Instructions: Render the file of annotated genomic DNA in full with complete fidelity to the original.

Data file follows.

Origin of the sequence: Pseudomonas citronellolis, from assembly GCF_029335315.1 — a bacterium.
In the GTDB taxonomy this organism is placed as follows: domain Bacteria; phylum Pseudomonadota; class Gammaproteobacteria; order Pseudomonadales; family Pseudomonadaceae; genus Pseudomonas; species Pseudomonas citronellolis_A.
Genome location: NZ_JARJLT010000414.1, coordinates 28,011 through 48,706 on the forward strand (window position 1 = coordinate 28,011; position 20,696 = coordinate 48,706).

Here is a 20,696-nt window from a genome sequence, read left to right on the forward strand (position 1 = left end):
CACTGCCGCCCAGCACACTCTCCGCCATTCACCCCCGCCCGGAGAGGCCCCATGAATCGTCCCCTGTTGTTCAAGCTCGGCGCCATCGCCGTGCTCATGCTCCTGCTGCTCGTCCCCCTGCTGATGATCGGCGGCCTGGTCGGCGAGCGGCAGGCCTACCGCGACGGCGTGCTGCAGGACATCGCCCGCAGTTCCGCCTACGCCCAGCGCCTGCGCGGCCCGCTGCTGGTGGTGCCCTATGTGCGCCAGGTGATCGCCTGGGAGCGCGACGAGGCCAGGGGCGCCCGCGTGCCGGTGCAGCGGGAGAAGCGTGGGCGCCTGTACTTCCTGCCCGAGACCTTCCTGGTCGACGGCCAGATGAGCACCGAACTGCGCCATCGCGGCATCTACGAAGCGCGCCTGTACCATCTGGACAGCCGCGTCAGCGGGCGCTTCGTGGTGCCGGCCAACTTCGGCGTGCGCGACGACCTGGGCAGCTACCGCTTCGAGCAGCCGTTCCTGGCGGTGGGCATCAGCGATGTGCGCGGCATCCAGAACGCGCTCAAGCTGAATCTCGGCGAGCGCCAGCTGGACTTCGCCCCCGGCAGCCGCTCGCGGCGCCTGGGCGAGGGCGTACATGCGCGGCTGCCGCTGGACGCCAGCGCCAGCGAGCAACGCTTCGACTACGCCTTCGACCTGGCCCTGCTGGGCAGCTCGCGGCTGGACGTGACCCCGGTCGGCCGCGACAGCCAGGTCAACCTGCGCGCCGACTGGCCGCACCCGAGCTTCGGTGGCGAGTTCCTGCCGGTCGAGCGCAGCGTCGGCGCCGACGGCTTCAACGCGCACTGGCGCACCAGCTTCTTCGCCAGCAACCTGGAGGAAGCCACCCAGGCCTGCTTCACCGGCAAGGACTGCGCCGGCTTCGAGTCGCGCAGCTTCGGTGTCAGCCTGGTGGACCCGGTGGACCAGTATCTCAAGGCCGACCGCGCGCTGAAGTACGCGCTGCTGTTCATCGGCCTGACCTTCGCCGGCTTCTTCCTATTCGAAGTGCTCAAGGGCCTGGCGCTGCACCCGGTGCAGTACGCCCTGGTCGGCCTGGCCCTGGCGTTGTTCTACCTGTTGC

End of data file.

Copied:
Origin of the sequence: Pseudomonas citronellolis, from assembly GCF_029335315.1 — a bacterium.
In the GTDB taxonomy this organism is placed as follows: domain Bacteria; phylum Pseudomonadota; class Gammaproteobacteria; order Pseudomonadales; family Pseudomonadaceae; genus Pseudomonas; species Pseudomonas citronellolis_A.
Genome location: NZ_JARJLT010000414.1, coordinates 28,011 through 48,706 on the forward strand (window position 1 = coordinate 28,011; position 20,696 = coordinate 48,706).

Here is a 20,696-nt window from a genome sequence, read left to right on the forward strand (position 1 = left end):
CACTGCCGCCCAGCACACTCTCCGCCATTCACCCCCGCCCGGAGAGGCCCCATGAATCGTCCCCTGTTGTTCAAGCTCGGCGCCATCGCCGTGCTCATGCTCCTGCTGCTCGTCCCCCTGCTGATGATCGGCGGCCTGGTCGGCGAGCGGCAGGCCTACCGCGACGGCGTGCTGCAGGACATCGCCCGCAGTTCCGCCTACGCCCAGCGCCTGCGCGGCCCGCTGCTGGTGGTGCCCTATGTGCGCCAGGTGATCGCCTGGGAGCGCGACGAGGCCAGGGGCGCCCGCGTGCCGGTGCAGCGGGAGAAGCGTGGGCGCCTGTACTTCCTGCCCGAGACCTTCCTGGTCGACGGCCAGATGAGCACCGAACTGCGCCATCGCGGCATCTACGAAGCGCGCCTGTACCATCTGGACAGCCGCGTCAGCGGGCGCTTCGTGGTGCCGGCCAACTTCGGCGTGCGCGACGACCTGGGCAGCTACCGCTTCGAGCAGCCGTTCCTGGCGGTGGGCATCAGCGATGTGCGCGGCATCCAGAACGCGCTCAAGCTGAATCTCGGCGAGCGCCAGCTGGACTTCGCCCCCGGCAGCCGCTCGCGGCGCCTGGGCGAGGGCGTACATGCGCGGCTGCCGCTGGACGCCAGCGCCAGCGAGCAACGCTTCGACTACGCCTTCGACCTGGCCCTGCTGGGCAGCTCGCGGCTGGACGTGACCCCGGTCGGCCGCGACAGCCAGGTCAACCTGCGCGCCGACTGGCCGCACCCGAGCTTCGGTGGCGAGTTCCTGCCGGTCGAGCGCAGCGTCGGCGCCGACGGCTTCAACGCGCACTGGCGCACCAGCTTCTTCGCCAGCAACCTGGAGGAAGCCACCCAGGCCTGCTTCACCGGCAAGGACTGCGCCGGCTTCGAGTCGCGCAGCTTCGGTGTCAGCCTGGTGGACCCGGTGGACCAGTATCTCAAGGCCGACCGCGCGCTGAAGTACGCGCTGCTGTTCATCGGCCTGACCTTCGCCGGCTTCTTCCTATTCGAAGTGCTCAAGGGCCTGGCGCTGCACCCGGTGCAGTACGCCCTGGTCGGCCTGGCCCTGGCGTTGTTCTACCTGTTGC